PARIS (AP) — The Latest on the fire that ravaged Notre Dame Cathedral in Paris (all times local):
Top French art conservation officials say the works inside Notre Dame suffered no major damage in the fire that devastated the cathedral, and the pieces have been removed from the building for their protection.
Isabelle Palot-Frossat of the center for research at the French Museums said neither fire, nor soot, nor water reached inside the cathedral’s walls. The fierce fire Monday evening was concentrated on the cathedral’s roof and destroyed its famous spire.
Judith Kagan of the French Culture Ministry said that many of the artworks span several meters (yards) across and were being transported to a secure location.
Frank Riester, France’s culture minister, said the cathedral’s vaulted ceiling is still “in an emergency situation.” Officials will have to carefully remove the debris that is weighing it down, cover the ceiling against the elements and dismantle the scaffolding that had topped the cathedral when it caught fire.
He said the building survey “will take several days or weeks.”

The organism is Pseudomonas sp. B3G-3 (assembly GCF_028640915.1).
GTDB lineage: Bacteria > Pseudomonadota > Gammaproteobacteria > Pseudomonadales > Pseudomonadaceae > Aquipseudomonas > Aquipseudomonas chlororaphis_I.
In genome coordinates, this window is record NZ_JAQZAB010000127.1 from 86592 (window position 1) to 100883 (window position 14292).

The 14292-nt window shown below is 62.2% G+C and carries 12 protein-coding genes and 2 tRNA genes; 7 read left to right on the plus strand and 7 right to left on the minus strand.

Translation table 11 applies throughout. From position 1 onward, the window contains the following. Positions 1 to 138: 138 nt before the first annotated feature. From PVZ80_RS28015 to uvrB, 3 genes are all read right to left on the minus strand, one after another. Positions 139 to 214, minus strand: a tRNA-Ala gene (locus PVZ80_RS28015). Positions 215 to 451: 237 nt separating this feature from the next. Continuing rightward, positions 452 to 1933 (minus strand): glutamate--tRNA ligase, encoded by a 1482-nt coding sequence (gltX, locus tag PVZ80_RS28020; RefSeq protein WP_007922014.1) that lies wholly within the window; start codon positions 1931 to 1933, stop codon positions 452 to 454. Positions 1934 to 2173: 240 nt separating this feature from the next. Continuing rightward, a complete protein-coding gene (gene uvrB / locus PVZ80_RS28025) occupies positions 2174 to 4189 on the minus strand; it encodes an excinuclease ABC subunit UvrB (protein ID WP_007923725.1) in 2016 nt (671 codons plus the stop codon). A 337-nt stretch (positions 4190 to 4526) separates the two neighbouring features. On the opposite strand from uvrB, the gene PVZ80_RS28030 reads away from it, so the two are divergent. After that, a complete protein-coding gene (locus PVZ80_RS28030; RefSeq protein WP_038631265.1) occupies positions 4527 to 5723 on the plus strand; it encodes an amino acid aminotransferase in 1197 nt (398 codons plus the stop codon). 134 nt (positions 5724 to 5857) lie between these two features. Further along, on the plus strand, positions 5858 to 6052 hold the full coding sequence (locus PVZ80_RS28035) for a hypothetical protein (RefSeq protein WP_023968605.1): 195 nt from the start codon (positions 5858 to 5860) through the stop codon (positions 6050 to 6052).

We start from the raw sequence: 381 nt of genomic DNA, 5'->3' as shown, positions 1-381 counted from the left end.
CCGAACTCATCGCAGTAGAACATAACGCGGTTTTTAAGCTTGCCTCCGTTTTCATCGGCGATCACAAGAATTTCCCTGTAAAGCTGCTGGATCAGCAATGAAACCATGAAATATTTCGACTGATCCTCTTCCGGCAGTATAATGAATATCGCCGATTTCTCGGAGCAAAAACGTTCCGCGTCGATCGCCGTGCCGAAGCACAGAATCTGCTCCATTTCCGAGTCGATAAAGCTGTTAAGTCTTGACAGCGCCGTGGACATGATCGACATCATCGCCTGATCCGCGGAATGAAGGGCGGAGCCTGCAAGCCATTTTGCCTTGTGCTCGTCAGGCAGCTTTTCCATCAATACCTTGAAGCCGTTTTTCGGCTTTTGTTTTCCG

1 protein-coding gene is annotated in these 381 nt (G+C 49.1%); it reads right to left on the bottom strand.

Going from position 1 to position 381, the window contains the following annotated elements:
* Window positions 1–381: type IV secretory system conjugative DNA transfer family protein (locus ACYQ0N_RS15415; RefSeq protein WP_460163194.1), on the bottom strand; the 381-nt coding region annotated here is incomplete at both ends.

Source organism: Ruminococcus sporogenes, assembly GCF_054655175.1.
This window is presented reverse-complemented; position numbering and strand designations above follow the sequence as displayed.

— This item has corrected the quote on soot to Isabelle Palot-Frossat.
The 180,000 bees kept in hives in Notre Dame Cathedral that were thought to have perished in this week’s fire have been discovered alive.
The monument’s beekeeper, Nicolas Geant, told the AP Friday: “I am so relieved. I saw satellite photos that showed the three hives didn’t burn. I thought they had gone with the cathedral.”
Geant has looked after the bees since 2013 when they were installed on the lead roofing of the famed monument as part of a city-wide initiative to boost declining bee numbers.
Geant explained the insects have no lungs. Instead of killing them, the carbon dioxide in the smoke puts them into a sedated state. He said when bees sense fire they “gorge themselves on honey” and protect their queen. He said European bees never abandon their hives.
The rector of Notre Dame says a “computer glitch” might have caused the fire that ravaged a large part of the cathedral this week.
Speaking during a meeting of local business owners, Patrick Chauvet did not elaborate on the glitch, adding that “we maybe find out what happened in two or three months.”
Le Parisien newspaper has reported that investigators are looking at whether the fire could have been linked to a computer glitch, or related to the temporary elevators used in the renovation work, among other things.